By Chidi Ezeobi
Published by Moonstone Press
Book Review by Kavita Khajuria
“My ten fingers torment me
Because of what they represent”
‘Remind the World’ is a chapbook – containing various memories of prison life – with reflections, pleas, questions and contemplations. Untold costs of incarceration include penance and pain – from isolation, lack of free will, nostalgia, and yearning for the “ancestral motherland.” Other themes include family separation, the potential for abandonment, and the toll of stigma. Poems speak to the unsparing universality of time and“meaninglessness,” heavy with emotional weight. The reader hears of unrelenting conditions of confinement, including racial and financial disparities and the dilemmas of decision-making. Personas for survival speak to the complexities of prison life. One also hears of paradox – of hope and despair behind bars – and reasons to challenge faith. The impact of holidays and phone calls may give the reader room for pause – to consider activities often taken for granted by the outside world – an often underestimated impact on incarcerated individuals. Despite all this, one also hears dreams and memories, hope and eagerness, and gratitude and insight – including resolve and relief at the prospect of new beginnings.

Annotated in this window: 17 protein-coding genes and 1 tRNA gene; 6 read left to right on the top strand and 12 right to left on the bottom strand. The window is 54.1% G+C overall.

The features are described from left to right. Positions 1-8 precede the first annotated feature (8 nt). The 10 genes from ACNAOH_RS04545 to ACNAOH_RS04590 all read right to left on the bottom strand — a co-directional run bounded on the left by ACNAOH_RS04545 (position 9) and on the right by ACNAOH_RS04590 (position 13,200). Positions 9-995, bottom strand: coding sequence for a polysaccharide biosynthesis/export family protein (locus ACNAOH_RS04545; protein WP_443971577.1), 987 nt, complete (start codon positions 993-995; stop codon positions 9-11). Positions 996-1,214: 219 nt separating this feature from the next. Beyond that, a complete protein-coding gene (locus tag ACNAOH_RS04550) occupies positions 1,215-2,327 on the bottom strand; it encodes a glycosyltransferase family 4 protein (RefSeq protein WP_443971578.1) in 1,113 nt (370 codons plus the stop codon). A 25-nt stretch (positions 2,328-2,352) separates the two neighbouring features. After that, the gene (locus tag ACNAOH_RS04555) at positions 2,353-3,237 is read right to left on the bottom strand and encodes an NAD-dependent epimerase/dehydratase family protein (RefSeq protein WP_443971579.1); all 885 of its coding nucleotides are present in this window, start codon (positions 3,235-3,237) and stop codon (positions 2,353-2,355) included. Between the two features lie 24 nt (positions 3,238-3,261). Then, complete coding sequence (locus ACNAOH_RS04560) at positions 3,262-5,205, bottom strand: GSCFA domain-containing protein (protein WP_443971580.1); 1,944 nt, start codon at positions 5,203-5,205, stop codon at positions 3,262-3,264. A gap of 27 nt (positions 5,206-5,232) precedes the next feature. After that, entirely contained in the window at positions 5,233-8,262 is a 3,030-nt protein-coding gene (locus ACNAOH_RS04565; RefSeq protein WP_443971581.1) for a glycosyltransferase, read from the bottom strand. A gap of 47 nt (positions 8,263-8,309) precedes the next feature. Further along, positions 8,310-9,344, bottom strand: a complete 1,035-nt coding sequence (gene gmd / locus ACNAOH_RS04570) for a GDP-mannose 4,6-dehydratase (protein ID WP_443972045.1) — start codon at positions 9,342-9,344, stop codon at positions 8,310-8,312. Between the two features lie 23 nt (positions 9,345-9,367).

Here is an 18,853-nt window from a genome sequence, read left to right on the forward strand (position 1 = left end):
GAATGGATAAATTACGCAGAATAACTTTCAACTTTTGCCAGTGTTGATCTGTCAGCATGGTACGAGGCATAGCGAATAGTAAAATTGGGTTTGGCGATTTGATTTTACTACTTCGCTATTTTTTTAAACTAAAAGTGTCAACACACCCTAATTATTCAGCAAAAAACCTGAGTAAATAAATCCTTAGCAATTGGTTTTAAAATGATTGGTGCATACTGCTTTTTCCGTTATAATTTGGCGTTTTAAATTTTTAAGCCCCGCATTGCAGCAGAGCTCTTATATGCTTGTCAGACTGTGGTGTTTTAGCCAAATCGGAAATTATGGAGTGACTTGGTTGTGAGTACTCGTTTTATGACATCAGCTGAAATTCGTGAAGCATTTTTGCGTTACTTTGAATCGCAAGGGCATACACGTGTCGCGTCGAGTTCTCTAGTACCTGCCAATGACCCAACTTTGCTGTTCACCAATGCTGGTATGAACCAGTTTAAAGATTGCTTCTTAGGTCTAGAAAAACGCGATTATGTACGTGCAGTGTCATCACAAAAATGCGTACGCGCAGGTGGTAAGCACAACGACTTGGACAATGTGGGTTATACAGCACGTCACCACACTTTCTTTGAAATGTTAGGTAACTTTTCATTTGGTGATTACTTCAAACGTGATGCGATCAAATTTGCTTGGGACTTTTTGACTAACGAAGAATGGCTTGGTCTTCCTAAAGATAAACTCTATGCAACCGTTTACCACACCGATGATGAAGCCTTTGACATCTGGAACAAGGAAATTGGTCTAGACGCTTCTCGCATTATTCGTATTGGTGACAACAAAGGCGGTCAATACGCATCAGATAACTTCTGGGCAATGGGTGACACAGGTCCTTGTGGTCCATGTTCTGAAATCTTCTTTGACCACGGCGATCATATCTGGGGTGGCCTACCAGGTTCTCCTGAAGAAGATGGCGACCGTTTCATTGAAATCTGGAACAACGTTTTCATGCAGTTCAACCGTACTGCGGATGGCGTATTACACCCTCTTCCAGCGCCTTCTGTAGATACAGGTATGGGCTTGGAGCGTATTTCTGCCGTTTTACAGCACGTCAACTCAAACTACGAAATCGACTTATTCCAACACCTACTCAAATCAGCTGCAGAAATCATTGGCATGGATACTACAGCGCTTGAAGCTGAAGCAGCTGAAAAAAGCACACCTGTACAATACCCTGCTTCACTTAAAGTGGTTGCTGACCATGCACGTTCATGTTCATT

With incarceration rates having exploded over the past 4 decades, the United States has the highest incarceration rate in the world with over 2.3 million behind bars – and contains some of the most ill members of society. Incarceration can be stressful and dehumanizing, and those with mental illnesses are especially vulnerable. At least 15% of inmates have a serious mental illness in the United States – this population exceeds those treated in the community and in psychiatric hospitals. Poetry from prisons offer a brief glimpse into the bottomless pit of human suffering for many – often unknown to the outer world.